Edward, Earl of March, now Edward, Duke of York, following his father’s death at the Battle of Wakefield, had planned to march his forces from Gloucester to London. 
Having learnt of a Lancastrian army raised by Jasper Tudor, Earl of Pembroke and his father Owen Tudor, travelling to meet up with the main Lancastrian army, he changed his mind and decided to block their advance. 
Edward marched his army north, meeting the Lancastrian force at Mortimer’s Cross, near Wigmore, Herefordshire on 2 February 1461. 
On the morning of the battle, a meteorological phenomenon known as ‘parhelion’ or ‘sun dog’ occurred, when three suns were seen to rise in the sky. Many of Edwards soldiers were frightened by this, believing it to be a bad omen. Edward managed to convince them otherwise, that it was a good sign and meant that God was on their side.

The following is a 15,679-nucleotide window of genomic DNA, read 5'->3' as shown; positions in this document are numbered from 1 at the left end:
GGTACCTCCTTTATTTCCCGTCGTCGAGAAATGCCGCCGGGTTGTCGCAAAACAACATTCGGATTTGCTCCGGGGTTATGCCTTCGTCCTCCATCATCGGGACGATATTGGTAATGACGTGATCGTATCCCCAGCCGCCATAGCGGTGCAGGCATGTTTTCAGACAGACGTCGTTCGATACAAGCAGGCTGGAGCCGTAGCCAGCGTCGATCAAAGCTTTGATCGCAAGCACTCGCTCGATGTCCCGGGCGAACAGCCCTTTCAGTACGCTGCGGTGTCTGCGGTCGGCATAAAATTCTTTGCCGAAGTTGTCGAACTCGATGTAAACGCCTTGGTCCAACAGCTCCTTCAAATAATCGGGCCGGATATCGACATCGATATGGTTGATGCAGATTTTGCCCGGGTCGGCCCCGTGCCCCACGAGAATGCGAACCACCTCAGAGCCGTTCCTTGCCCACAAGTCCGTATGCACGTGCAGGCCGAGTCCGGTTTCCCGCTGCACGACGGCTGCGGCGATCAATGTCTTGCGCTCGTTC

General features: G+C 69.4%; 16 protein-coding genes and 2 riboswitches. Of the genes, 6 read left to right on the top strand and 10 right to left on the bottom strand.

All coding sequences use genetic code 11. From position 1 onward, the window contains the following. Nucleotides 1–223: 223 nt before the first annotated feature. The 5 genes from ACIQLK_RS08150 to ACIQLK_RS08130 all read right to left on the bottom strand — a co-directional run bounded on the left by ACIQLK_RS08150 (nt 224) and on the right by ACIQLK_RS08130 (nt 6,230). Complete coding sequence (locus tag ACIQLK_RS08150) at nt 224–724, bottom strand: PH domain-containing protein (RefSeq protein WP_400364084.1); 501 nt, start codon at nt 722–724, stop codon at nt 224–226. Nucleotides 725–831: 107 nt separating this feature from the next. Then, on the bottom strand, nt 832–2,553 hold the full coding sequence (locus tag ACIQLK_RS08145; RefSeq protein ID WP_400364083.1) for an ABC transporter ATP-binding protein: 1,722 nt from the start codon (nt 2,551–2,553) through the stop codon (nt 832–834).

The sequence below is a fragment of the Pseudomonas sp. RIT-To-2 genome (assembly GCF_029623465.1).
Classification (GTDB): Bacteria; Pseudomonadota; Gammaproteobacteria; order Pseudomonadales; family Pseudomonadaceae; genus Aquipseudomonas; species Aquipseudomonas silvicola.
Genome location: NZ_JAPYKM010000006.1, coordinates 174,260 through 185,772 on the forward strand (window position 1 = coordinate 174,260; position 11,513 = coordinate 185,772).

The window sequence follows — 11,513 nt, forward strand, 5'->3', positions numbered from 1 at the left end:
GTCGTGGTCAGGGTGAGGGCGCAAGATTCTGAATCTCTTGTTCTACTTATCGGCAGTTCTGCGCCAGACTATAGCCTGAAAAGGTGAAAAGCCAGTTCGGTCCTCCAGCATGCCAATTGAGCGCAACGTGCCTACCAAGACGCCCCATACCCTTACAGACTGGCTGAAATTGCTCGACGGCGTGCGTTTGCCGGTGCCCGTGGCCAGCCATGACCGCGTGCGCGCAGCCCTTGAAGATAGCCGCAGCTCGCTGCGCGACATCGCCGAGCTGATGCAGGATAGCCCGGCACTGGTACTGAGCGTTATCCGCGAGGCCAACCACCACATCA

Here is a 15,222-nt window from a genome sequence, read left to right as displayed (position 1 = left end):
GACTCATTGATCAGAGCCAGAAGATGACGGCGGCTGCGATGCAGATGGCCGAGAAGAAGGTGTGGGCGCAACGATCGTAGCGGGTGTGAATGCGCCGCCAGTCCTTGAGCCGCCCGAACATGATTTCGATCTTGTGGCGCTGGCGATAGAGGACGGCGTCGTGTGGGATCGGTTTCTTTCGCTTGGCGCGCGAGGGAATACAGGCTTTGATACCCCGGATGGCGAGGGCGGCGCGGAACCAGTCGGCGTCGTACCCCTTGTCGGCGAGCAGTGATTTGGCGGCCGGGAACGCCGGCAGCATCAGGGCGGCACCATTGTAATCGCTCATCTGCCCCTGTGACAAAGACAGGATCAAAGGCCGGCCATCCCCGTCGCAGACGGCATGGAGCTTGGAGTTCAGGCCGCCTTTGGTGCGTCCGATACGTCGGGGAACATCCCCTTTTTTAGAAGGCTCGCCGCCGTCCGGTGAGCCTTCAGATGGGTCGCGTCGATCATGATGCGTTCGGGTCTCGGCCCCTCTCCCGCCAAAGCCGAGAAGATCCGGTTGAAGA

Edwards army outnumbered the Tudors, but it was the Tudors who attacked first. 
The Lancastrian division led by James Butler, Earl of Wiltshire, attacked Edwards right wing, forcing them to retreat. Jasper Tudor faced the Yorkist centre, and Owen Tudor attempted to encircle the left wing. 
Owen Tudors force were defeated, the centre broke and the battle was over. Owen Tudors men fled the battlefield and were pursued by Yorkist forces. Owen Tudor was captured and beheaded, however Pembroke and Wiltshire managed to escape. 
Battle of Mortimer’s Cross 
Fought - 2 February 1461 
Location - Wigmore, Herefordshire 
Participants - House of York and House of Lancaster 
York Unknown 
Lancaster Unknown 
Leaders (York) 
Edward, Earl of March 
Leaders (Lancaster) 
Sir Owen Tudor 
Jasper Tudor, Earl of Pembroke 
James Butler, Earl of Wiltshire 
Victory - House of York 
Sir Owen Tudor (Lancaster) 
Tagged as: Junior Middle Ages
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